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  • Gabe Casher

ADHD and Other Conditions


Did you know that half of all people with ADHD also have another condition? Many children and adolescents with ADHD also struggle with depression, anxiety, disruptive behavior, or learning disabilities. A common question is: is ADHD causing the other struggles, or are they separate (co-occurring) issues?

Sometimes, anxiety, depression, or disruptive behavior can be secondary to ADHD. For example, a child who consistently has trouble following along in school, or who is impulsive and has trouble maintaining friendships (symptoms of ADHD), may then exhibit low self-esteem and symptoms of depression (including irritability). The same child may find school difficult and intimidating, and therefore may feel anxious or nervous about academics. Sometimes, children show these feelings by acting out or being irritable. We can see how symptoms of ADHD can easily lead to problems such as depression, anxiety, or disruptive behavior. For many of these children, treating the ADHD with a combination of psychotherapy and/or medication leads to an improvement in the other areas.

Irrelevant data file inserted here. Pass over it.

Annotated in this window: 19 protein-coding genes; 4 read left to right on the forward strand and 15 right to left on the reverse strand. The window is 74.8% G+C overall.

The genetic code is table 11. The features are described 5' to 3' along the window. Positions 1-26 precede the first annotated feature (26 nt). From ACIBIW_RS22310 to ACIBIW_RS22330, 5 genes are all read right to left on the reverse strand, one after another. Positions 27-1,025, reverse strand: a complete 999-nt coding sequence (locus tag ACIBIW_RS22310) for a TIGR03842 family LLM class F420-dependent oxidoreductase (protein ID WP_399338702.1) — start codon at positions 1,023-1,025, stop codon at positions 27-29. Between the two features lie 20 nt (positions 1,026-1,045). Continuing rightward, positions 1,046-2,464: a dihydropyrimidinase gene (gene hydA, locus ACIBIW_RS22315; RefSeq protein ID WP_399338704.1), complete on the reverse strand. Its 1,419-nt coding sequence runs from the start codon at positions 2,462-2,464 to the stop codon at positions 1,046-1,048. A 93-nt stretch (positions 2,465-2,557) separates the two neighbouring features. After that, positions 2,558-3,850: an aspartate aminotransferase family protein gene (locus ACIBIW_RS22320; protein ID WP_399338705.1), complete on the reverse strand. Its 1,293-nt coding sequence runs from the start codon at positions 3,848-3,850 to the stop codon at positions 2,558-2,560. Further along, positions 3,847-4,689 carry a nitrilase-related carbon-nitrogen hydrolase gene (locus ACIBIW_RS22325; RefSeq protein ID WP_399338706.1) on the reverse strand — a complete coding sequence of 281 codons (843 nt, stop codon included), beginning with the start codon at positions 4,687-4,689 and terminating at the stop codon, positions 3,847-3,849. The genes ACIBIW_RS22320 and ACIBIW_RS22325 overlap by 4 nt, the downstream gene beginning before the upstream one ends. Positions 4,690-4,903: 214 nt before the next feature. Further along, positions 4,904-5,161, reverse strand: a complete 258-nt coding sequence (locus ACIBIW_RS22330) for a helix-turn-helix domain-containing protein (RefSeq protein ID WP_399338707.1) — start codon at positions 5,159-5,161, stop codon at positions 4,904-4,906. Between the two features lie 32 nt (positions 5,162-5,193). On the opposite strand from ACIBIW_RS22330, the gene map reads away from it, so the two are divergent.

Other times, people with ADHD have co-occurring problems which are not due to the ADHD. For instance, a child may have ADHD and also have a learning disability. Depression and anxiety may also be separate from ADHD when the symptoms are beyond what we would expect solely because of ADHD. If ADHD symptoms improve with treatment, but depression or anxiety persist, additional treatment may be needed.


Last, sometimes a child who does not have ADHD will display symptoms such as hyperactivity or inattention, but due to another reason. For example, people with depression, anxiety, or PTSD often have difficulty concentrating.


Because treatment differs based on where the problems may be coming from, it is important to have a thorough evaluation if you are concerned about ADHD symptoms. You can learn more about ADHD at the website for CHADD or ADDitude.

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